Texas Bar Journal June 2022
Claims For Loss, Damage, and
What Congress appears to give with one
it preempts with the other.
Written by Vic Houston Henry, Emileigh Hubbard and Davinder Jassal
When property is transported interstate—across state or international boundaries—property can get damaged, lost, or delayed. Federal law provides the sole remedy to interstate shippers and consignees for recovery for loss, damage, and delay of shipments or property. An interstate carrier’s responsibility for the cargo or goods it transports is governed by the Carmack Amendment to the Interstate Commerce Act. “[T]he Carmack Amendment ‘supersedes all state laws as to the rights and liabilities and exemptions created by such transaction[s].’”1 Accordingly, Congress has determined that federal law completely preempts claims asserted against a carrier for loss, damage, and delay. Thus, traditional state and common law claims for breach of contract, negligence, bailment, and even statutory claims for deceptive trade practices and attorneys’ fees are completely preempted. This article is intended to set out the liability framework for property damage claims against interstate carriers.
In 1906, Congress enacted the Carmack Amendment, now codified as 49 U.S.C. § 11706 for rail carriers and 49 U.S.C. § 14706 for motor carriers, to create a uniform national policy regarding an interstate carrier’s liability for property loss or damage.2 The liability of motor carriers for loss and damage arising from an interstate shipment is exclusively governed by the Carmack Amendment.3 The Carmack Amendment provides, in relevant part, as follows:
(1) Motor Carriers and Freight Forwarders. A carrier providing transportation or service…shall issue a receipt or bill of lading for property it receives for transportation under this part. That carrier and any other carrier that delivers the property and is providing transportation or service…are liable to the person entitled to recover under the receipt or bill of lading.4
To state a claim for loss, damage, or delay under the Carmack Amendment, a shipper or consignee must prove: (1) tender to the carrier of the property in good condition, (2) receipt by the consignee of less or damaged goods, and (3) the amount of damages.5 This framework applies to both rail and motor carrier shipments and has often been likened to a strict liability framework for interstate carriers when cargo or goods are damaged in the carrier’s possession, custody, or control. The shipper may sue the originating carrier, the delivering carrier, or both, and venue for a Carmack Amendment action is proper anywhere the shipment was transported. Under the Carmack Amendment, the shipper does not have to prove negligence and does not have to prove where, or on which carrier’s vehicle, the damage occurred. While the statute does not specifically state that the Carmack Amendment applies to delay claims, caselaw has consistently included the delay of a shipment as actionable under the Carmack Amendment. In fact, the U.S. Supreme Court held the duty to transport goods with reasonable dispatch is “an integral part of the normal undertaking of the carrier.”6 While the prima facie bar for a Carmack Amendment claim is relatively low, and jurisdiction and venue rules are substantially more liberal than other federal causes of action, under the Carmack Amendment, a shipper’s recovery is limited to the actual loss or damage to property caused by an interstate carrier.7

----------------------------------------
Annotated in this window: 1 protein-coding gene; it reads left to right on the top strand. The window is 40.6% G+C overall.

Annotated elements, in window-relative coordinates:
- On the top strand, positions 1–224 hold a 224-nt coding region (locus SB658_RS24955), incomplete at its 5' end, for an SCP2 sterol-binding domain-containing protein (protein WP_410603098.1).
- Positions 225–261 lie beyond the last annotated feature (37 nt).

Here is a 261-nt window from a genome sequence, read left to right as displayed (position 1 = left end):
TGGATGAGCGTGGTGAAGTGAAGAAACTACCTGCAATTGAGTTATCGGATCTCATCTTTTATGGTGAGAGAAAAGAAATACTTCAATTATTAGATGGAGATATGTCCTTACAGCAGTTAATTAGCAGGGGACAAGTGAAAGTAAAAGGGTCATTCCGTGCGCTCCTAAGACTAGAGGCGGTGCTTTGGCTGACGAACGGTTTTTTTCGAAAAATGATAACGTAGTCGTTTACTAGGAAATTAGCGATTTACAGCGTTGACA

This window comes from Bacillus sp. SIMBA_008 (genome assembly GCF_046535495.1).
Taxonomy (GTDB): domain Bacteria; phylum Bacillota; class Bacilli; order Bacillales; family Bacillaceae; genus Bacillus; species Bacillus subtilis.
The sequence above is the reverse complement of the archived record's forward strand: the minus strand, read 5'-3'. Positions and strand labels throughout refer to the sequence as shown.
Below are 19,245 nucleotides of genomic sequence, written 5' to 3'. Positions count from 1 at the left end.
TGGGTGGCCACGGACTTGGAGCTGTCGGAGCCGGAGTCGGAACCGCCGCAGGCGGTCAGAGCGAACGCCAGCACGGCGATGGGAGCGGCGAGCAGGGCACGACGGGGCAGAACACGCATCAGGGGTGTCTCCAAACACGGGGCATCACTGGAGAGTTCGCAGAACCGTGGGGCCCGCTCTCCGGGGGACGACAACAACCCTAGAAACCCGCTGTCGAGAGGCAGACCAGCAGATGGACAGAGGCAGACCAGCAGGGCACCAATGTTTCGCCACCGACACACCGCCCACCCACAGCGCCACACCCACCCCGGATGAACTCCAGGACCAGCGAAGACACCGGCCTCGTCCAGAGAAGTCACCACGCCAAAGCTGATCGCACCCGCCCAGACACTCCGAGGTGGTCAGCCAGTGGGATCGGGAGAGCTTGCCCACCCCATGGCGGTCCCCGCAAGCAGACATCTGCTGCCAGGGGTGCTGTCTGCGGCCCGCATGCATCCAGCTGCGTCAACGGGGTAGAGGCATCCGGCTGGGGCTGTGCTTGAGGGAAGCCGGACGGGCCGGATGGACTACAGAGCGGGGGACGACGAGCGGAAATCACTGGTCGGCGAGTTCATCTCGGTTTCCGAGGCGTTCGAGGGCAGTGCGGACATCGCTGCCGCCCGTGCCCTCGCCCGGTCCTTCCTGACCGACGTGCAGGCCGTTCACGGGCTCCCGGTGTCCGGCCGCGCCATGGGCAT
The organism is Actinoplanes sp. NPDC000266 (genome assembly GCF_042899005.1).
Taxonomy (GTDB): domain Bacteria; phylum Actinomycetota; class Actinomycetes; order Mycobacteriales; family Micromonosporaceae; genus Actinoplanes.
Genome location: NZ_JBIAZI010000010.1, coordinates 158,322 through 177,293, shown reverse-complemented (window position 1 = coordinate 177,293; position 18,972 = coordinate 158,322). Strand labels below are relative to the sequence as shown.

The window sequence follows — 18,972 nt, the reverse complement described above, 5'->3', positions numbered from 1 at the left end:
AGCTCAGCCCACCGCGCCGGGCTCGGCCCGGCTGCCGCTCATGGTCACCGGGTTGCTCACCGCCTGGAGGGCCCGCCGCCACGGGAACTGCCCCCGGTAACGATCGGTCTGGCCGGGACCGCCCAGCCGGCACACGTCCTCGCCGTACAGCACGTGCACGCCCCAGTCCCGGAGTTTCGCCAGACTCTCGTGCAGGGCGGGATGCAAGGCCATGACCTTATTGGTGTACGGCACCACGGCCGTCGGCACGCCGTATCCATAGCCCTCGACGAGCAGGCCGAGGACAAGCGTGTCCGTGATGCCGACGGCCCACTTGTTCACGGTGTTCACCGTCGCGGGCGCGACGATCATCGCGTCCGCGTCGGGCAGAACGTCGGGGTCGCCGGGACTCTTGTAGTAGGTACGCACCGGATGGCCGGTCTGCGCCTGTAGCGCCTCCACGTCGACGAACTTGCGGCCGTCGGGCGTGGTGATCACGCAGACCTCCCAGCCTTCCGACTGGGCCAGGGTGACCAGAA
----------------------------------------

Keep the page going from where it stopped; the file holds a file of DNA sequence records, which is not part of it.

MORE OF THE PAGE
Since its enactment, the U.S. Supreme Court has held that the Carmack Amendment fully occupies—that is, completely preempts—the field of interstate carrier liability for loss or damage to goods. In 1913, the Supreme Court in Adams Express Co. v. Croninger, expressed that “[a]lmost every detail of the subject is covered so completely that there could be no rational doubt that Congress intended to take possession of this subject, and supersede all state regulation with reference to it . . .”8 A few years later, the Supreme Court reaffirmed in Atchison, T. & S.F. Ry. Co. v. Harold that:
[I]t is not disputable that what is known as the Carmack Amendment to the act to regulate commerce…was an assertion of the power of Congress over the subject of interstate shipments, the duty to issue bills of lading, and the responsibilities thereunder, which, in the nature of things, excluded state action.9
Based on Adams Express Co. and Atchison, the whole “subject of interstate shipments” is regulated by Congress, and the liability of a carrier who provides interstate transportation or other service is governed exclusively by the Carmack Amendment.10
Congress’ intent in enacting the Carmack Amendment was to ensure the uniform application of the liability of motor carriers traveling between states, as recognized by the U.S. Court of Appeals for the 5th Circuit in Moffit v. Bekins Van Lines, Co.:
[A] purpose of the Carmack Amendment was to ‘substitute a paramount and national law as to the rights and liabilities of interstate carriers subject to the Amendment.’ … Therefore, we find that the district court correctly held that federal law, via the Carmack Amendment, preempts the [shippers’] state law claims. To hold otherwise would only defeat the purpose of the statute, which was to create uniformity out of disparity.11